The No.1 Website for Pro Audio
 All  This Thread  Reviews  Gear Database  Gear for sale     Latest  Trending
I was curious why my waveforms looked
Old 1st September 2018
  #1
Lives for gear
 

I was curious why my waveforms looked

I was curious as to how some of my favourite songs/albums, when analyzed, have waveforms that don't fully brickwall near 0dbFS on every transient. When zoomed out they look less like a dreaded "sausage" as they don't completely flatten out uniformly across time, as though something is catching the peaks but it's certainly not digital limiting.

I know, it is utterly pointless to care about how a song looks, so forgive me as I indulge this curiosity. I know I'll get a lot of facepalms for this.

So anyway, this is what I mean by flattening out - A piece of my track with limiting (yes it's hitting 0dbFS, excuse that):

I was curious why my waveforms looked-brickwall.jpg


And here is the same piece after my little experiment:
I was curious why my waveforms looked-softclip.jpg

The difference is a soft clipper AFTER the limiter.

So is that how "the big guys" do it? Is that like when they "clip the converter" or some such? Because a lot of my favourite albums LOOK more like the second waveform, not the first.

In terms of sound, there's a -0.2db average difference on the softclipped one. The extra softclipping seems to add a slight cohesion ("glue") between elements yet also a slight loss in cleanliness - sounds a little flatter dynamically and not quite as wide and open. Expected side effects I guess.

Sorry to waste your time!
Attached Thumbnails
I was curious why my waveforms looked-softclip.jpg   I was curious why my waveforms looked-brickwall.jpg  
Old 7th September 2018
  #2
Quote:
So is that how "the big guys" do it? Is that like when they "clip the converter"
As far as asking how 'the big guys' do it. I'm sure every mastered song you hear will have different settings and effects/processes done to it. There is no set way to do things like this.

When you are mastering a song, you only do what it needs and you should only be doing subtle things to it.
Quote:
In terms of sound, there's a -0.2db average difference on the softclipped one. The extra softclipping seems to add a slight cohesion ("glue") between elements yet also a slight loss in cleanliness - sounds a little flatter dynamically and not quite as wide and open. Expected side effects I guess.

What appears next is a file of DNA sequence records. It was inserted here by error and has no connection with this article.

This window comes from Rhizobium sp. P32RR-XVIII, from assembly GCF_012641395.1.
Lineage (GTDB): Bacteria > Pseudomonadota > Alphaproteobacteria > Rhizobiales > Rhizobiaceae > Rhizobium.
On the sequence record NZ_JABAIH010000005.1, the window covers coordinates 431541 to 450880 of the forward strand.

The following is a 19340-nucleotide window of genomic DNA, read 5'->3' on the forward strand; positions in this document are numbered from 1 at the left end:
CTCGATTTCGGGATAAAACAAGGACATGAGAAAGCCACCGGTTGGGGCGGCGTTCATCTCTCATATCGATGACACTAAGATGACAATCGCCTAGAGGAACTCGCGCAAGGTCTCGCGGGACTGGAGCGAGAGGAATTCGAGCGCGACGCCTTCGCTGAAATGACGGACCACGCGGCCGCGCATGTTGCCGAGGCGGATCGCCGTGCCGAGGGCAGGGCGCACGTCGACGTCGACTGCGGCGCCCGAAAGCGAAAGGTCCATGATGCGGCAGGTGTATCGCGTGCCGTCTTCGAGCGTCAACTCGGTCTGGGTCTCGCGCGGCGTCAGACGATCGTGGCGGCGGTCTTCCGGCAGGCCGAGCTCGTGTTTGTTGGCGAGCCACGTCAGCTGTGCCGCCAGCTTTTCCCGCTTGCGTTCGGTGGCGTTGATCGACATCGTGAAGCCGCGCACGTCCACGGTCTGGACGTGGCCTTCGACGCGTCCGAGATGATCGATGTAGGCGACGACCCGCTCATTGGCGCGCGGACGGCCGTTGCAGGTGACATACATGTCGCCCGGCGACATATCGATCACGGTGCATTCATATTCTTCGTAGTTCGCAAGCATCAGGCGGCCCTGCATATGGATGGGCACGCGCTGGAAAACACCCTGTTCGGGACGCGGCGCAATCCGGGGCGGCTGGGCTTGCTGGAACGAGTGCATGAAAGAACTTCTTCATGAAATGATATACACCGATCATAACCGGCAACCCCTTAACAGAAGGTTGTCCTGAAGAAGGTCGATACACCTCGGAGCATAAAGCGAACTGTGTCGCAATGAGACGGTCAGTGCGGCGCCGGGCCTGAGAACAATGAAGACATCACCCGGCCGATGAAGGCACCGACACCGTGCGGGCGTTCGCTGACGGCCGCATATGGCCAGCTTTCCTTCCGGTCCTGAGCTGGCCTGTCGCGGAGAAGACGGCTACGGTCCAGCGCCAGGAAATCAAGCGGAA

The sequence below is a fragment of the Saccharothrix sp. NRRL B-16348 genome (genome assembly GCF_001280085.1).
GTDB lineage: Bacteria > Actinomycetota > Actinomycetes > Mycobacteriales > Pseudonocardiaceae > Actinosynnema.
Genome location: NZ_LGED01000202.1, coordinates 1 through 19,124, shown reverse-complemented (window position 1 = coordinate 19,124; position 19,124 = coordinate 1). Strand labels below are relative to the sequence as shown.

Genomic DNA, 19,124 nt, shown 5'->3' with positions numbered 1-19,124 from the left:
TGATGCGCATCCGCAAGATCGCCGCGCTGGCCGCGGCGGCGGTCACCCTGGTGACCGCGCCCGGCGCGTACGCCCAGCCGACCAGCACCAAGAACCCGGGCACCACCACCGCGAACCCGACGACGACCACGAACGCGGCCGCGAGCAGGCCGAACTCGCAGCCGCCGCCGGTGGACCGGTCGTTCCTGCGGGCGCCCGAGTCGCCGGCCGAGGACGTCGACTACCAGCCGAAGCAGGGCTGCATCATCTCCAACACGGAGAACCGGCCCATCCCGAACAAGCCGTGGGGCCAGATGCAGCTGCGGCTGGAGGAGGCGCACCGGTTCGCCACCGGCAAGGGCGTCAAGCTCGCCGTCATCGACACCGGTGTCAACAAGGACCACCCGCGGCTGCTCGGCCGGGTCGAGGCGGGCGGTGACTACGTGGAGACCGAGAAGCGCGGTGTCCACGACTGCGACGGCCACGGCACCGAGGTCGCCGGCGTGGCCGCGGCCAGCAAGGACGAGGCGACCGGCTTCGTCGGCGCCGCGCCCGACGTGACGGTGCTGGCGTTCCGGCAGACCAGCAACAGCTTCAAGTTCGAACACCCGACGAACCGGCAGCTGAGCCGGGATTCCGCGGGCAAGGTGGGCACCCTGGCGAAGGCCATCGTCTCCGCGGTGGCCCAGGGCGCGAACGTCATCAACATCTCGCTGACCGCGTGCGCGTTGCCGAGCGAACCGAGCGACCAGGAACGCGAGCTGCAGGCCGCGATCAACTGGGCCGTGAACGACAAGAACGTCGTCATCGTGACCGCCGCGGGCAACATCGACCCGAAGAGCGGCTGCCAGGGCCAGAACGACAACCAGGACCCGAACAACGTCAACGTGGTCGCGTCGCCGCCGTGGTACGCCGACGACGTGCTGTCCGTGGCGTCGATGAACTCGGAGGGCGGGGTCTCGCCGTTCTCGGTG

You are getting a -0.2dB less than the original after you soft clip because that is the way YOU set the soft clipper. You can have any dB level after soft clipping as long as you set it that way.
As far as sounding not as wide, its probably in your head, as a soft clipper doesn't effect the stereo field.

A soft clipper is just like having a limiter set very fast and i like it for different instruments, not the whole song. Drums sound good when soft clipped the right way. Sometimes ill send them all to a bus or i will just clip the snare and kick. What ever i think makes the best sound for that song i am working on.
Old 9th September 2018
  #3
This also looks like EQ cuts after a hard limit.... (live recording)
Topic:
Post Reply

Welcome to the Gearslutz Pro Audio Community!

Registration benefits include:
  • The ability to reply to and create new discussions
  • Access to members-only giveaways & competitions
  • Interact with VIP industry experts in our guest Q&As
  • Access to members-only sub forum discussions
  • Access to members-only Chat Room
  • Get INSTANT ACCESS to the world's best private pro audio Classifieds for only USD $20/year
  • Promote your eBay auctions and Reverb.com listings for free
  • Remove this message!
You need an account to post a reply. Create a username and password below and an account will be created and your post entered.


 
 
Slide to join now Processing…
Thread Tools
Search this Thread
Search this Thread:

Advanced Search
Forum Jump
Forum Jump